- n. A swelling or prominence, resulting from a bump or blow; a protuberance.
- n. One of the protuberances on the cranium which are associated with distinct faculties or affections of the mind
- n. The act of striking the stern of the boat in advance with the prow of the boat following.
- intransitive v. To make a loud, heavy, or hollow noise, as the bittern; to boom.
- n. The noise made by the bittern.
from The Century Dictionary and Cyclopedia
- To make a loud, heavy, or hollow noise, as the bittern; boom.
- n. A booming, hollow noise.
- To cause to come in violent contact; bring into concussion; knock; strike; thump: as, to bump one's head against a wall.
- In English boat-racing, to touch (the stern of a boat ahead) with the bow of the following boat. See extract.
- To come forcibly in contact with something; strike heavily: as, the vessel bumped against the wharf.
- To ride without rising in the stirrups on a rough-trotting horse.
- In chem., to give off vapor intermittently and with almost explosive violence, as some heated solutions.
- To form bumps or protuberances.
- n. A shock from a collision, such as from the jolting of a vehicle.
- n. In English boat-racing, the striking of one boat by the prow of another following her. See bump, transitive verb, 2.
- n. A swelling or protuberance, especially one caused by a blow.
- n. Specifically The popular designation of the natural protuberances on the surface of the skull or cranium, which phrenologists associate with distinct qualities, affections, propensities, etc., of the mind: used ironically for the word organ employed by phrenologists: as, the bump of veneration, acquisitiveness, etc.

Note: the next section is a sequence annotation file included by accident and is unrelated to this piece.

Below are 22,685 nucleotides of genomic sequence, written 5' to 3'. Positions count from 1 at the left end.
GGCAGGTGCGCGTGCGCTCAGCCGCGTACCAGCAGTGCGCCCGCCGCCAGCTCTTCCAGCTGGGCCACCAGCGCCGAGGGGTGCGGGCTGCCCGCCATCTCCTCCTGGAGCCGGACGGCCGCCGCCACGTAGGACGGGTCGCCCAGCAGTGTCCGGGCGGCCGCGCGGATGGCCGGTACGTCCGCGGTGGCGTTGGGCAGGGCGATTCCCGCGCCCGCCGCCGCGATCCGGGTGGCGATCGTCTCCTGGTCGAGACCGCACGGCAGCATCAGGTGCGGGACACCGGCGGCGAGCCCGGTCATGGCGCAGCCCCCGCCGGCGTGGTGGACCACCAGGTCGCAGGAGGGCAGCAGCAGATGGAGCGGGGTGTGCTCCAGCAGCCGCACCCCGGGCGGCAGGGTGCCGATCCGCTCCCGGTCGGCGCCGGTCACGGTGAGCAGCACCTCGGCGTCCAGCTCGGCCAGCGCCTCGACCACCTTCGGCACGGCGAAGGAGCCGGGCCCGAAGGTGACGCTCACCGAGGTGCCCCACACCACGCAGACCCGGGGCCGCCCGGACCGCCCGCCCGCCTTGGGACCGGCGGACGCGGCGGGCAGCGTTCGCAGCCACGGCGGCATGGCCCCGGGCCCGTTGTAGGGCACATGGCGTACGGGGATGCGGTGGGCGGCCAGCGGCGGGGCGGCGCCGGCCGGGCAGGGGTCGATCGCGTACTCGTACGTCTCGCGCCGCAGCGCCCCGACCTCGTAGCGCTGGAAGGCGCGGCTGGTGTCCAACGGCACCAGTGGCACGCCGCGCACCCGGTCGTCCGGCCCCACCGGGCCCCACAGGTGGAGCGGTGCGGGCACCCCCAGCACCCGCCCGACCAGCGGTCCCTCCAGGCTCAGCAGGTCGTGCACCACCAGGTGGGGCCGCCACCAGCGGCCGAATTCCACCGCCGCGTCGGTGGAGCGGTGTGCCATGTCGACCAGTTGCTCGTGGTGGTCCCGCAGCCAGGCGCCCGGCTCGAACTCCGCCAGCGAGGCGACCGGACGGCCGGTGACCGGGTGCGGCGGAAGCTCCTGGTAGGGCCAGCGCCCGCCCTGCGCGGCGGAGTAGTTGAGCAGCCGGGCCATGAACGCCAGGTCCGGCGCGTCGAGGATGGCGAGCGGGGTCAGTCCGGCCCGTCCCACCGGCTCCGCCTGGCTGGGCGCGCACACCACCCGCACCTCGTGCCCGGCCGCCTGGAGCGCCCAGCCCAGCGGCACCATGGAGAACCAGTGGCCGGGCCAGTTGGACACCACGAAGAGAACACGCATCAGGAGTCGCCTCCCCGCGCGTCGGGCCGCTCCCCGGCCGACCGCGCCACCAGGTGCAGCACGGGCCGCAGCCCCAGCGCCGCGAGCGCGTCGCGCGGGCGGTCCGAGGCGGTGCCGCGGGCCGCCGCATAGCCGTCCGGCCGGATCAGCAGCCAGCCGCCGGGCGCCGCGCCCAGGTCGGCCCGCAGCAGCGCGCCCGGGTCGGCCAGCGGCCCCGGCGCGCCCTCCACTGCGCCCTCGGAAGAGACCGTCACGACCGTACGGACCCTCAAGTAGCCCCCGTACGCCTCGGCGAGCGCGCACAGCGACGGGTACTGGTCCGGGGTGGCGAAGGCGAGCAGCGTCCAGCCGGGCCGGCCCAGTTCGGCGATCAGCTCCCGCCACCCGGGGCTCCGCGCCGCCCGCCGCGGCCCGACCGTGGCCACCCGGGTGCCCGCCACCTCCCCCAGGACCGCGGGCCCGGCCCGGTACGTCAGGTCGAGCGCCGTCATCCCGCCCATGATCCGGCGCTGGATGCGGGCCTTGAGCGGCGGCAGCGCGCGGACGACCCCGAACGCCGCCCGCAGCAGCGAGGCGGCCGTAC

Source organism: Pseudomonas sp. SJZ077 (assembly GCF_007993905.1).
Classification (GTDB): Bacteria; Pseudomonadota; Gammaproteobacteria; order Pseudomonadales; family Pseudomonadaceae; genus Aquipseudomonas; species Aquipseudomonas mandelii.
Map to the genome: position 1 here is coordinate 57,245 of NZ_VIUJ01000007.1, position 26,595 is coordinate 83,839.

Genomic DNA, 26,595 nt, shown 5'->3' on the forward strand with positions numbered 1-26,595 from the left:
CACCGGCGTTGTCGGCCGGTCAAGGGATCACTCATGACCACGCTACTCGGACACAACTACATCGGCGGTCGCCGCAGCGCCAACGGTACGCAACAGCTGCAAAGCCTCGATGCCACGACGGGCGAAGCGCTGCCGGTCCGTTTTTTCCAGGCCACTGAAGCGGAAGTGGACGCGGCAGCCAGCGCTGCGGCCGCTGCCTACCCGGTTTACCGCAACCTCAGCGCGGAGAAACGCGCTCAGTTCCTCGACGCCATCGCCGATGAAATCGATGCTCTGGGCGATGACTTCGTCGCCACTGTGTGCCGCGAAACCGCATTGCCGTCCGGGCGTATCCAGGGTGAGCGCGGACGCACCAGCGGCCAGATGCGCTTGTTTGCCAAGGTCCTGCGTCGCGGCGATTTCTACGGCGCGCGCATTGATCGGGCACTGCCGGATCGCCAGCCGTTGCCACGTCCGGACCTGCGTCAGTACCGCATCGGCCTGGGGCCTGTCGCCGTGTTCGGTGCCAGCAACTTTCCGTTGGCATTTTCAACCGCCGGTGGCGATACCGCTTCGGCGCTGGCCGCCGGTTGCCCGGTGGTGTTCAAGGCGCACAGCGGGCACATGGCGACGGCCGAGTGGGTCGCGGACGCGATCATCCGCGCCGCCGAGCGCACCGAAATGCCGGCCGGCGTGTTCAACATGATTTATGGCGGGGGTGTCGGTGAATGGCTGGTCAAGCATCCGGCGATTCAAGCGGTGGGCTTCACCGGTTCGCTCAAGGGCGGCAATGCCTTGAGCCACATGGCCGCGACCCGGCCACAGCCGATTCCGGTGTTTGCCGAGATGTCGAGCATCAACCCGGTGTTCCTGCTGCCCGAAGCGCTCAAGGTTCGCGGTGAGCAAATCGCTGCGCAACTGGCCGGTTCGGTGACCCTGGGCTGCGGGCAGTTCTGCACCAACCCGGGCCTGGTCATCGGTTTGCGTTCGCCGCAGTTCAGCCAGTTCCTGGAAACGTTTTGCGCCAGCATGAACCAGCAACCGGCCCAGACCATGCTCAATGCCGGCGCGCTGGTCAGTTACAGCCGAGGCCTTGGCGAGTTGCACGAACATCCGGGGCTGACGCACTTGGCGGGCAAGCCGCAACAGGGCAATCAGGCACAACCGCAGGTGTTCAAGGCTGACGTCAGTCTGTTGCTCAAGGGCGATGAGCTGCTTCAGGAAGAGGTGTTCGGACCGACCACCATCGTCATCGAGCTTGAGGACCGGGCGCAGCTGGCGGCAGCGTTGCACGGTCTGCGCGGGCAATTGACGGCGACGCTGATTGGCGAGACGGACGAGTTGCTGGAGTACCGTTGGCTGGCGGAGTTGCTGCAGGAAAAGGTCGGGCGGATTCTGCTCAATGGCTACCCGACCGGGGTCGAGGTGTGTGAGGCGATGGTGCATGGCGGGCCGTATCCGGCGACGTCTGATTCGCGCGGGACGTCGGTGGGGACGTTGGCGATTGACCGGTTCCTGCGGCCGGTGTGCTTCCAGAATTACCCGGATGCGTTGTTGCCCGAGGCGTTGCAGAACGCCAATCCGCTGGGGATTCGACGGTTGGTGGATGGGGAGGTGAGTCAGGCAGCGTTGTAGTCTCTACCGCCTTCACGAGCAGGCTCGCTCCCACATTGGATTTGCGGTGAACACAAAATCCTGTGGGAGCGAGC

- n. The corner of the stock of a gun at the top of the heel-plate.
- n. A material used for coarse sheets.
- n. In London, a sort of matting used for covering floors.
- n. In cricket, the act of rising higher than usual from the pitch after being bowled: said of the ball.
from WordNet 3.0 Copyright 2006 by Princeton University. All rights reserved.
- v. come upon, as if by accident; meet with
- v. assign to a lower position; reduce in rank
- n. an impact (as from a collision)
- v. dance erotically or dance with the pelvis thrust forward
- v. knock against with force or violence
- v. remove or force from a position of dwelling previously occupied
- n. something that bulges out or is protuberant or projects from its surroundings
- n. a lump on the body caused by a blow
Imitative.(American Heritage® Dictionary of the English Language, Fourth Edition)
From Early Modern English bump ("a shock, blow from a collision", also "to make a heavy, hollow sound, boom"), probably of North Germanic origin. Compare Danish bump ("a thump"), Danish bumpe ("to thump"), Old Danish bumpe ("to strike with a clenched fist"). Apparently related to Middle English bumben, bummen ("to make a hollow noise"), Dutch bommen ("to hum, buzz"), German bummen ("to hum, buzz"), Icelandic bumba ("drum"), probably of imitative origin. More at bum, bumble. Compare also bomb. (Wiktionary)